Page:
Almost every day I'm spending time with my group of friends, among them one I will call John. Together, we often play videogames. When playing, John gets very easily upset by things others would brush off, and he gets very vocal about it.
Due to bad ping, John gets hit by a shot when he was already around a corner. While others would let out a sigh or a disappointed "Oh crap", John begins to yell "What the?! I was already around the corner! This f***ing game is so broken! I was already safe, I shouldn't have died!".
Further, he almost always portrays any perceived injustice as specifically against him. It's not just bad net-code or wonky hitboxes - he acts as if the game specifically and exclusively treats him bad and nobody else.
As one might imagine, over the course of several hours, these outbursts begin to dampen the fun quite a lot, and sometimes lead him to "rage-quitting" and leaving the group for the day (which in turn might force us to abandon a game we all enjoyed because we are too few people).
What I tried so far
- I attempted to reason with him at first. For instance, I explained him that wonky hitboxes cause him to miss an enemy just as often as it causes the enemy to miss him. John was very resistant to such explanations and in turn claimed that others never miss him and that he is the only one affected negatively by it. Of course, this is just one example, but you get the idea.
- I attempted to just ignore him and hope he would calm down by himself. This usually doesn't work, as he just keeps on going and on about how he is the victim of everything, about how everyone else is supposedly cheating and so on and so forth. It is just so draining to hear him ranting and complaining all the time and it just drains the fun out of everything for me.
- I attempted to speak to him about how his outbursts and rants affect me, but he argued he can't help himself when he feels treaten unfairly. The rest of the conversation then ends up as shown in 1..
- I attempted to calm him down by saying things like "It's just a game, calm down", with varying degrees of intensity, ranging from a relaxed and friendly tone to something more akin to "Shut the f*** up! You've been ranting non-stop for one and a half hours now!" (which was not very calming in retrospective). As one might imagine, the results ranged from "No improvement" to "And then things got so much worse".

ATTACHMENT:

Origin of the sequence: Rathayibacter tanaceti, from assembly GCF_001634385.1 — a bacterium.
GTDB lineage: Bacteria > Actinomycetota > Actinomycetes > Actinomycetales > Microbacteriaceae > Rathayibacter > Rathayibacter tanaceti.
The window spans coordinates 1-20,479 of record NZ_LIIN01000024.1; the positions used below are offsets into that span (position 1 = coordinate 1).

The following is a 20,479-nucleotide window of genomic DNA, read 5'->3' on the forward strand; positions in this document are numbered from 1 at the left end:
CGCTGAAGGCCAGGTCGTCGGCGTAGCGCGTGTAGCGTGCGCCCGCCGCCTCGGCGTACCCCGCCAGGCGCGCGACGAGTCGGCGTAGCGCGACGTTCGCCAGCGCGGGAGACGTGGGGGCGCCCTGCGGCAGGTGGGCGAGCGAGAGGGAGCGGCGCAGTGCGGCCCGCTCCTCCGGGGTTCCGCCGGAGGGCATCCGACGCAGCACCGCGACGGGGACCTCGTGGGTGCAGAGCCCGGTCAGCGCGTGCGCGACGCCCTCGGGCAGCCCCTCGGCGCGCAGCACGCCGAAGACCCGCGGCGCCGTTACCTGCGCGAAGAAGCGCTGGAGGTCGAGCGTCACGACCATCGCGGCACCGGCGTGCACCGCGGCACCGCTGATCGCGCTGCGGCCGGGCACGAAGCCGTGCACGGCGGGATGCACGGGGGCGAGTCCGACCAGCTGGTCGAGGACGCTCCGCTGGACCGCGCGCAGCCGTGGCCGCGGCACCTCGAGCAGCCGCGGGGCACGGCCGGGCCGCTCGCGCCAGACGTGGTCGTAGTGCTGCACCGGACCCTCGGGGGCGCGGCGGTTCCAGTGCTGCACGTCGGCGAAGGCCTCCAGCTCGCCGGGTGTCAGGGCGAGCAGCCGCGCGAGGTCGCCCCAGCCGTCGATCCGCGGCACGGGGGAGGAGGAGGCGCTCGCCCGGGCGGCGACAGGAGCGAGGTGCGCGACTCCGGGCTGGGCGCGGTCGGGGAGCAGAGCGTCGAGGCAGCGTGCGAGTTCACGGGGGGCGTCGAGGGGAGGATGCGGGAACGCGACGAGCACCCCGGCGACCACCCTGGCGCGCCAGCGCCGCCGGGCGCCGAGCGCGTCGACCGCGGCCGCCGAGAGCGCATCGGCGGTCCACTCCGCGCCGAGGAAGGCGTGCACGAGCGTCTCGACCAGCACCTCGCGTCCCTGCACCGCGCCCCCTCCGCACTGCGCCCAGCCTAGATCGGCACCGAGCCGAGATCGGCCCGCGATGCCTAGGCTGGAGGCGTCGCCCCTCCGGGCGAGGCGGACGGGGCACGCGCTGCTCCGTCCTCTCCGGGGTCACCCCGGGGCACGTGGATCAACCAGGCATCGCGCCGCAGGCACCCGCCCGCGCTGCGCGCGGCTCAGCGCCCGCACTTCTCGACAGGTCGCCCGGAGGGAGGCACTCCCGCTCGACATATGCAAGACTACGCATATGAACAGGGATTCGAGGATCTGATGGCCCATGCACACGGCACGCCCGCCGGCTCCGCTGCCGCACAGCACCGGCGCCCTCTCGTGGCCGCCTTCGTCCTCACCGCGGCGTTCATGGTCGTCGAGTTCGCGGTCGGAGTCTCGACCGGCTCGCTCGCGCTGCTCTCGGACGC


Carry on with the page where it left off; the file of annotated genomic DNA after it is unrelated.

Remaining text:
What I considered trying
I considered directly telling him that his temper is a massive problem for me (and at least "very annoying" according to others in our group) and that he has to get a grip on himself if he wants to keep playing with us.
I don't think that this is a good idea, because he might believe I don't want him in our group - which is not true. I do want to play together with him, just without all the temper tantrums. Further, I'm afraid John might think I am not allowing him to be upset at all. I don't mind him benuig upset once or twice, or saying "Oh f***!". But to me, there is a difference between being upset once for 2 seconds and a 90-minute rant about how the world treats you and only you unfairly.
I considered asking him to play really hard and frustrating games with low down-time, such as "Hotline Miami" or "Super Meat Boy". The idea behind this is that when failing over and over and over, he would have to learn how to deal with his frustration and hopefully be more relaxed when playing with us - similar to how people say the best way to cure a fear of flying by flying a lot.
I don't know if this idea has any merit. He might just quit the games when getting too frustrated instead of building higher tolerance against frustration, or they might not have any effect at all on him.
What should I do now? Is there even anything I can do now?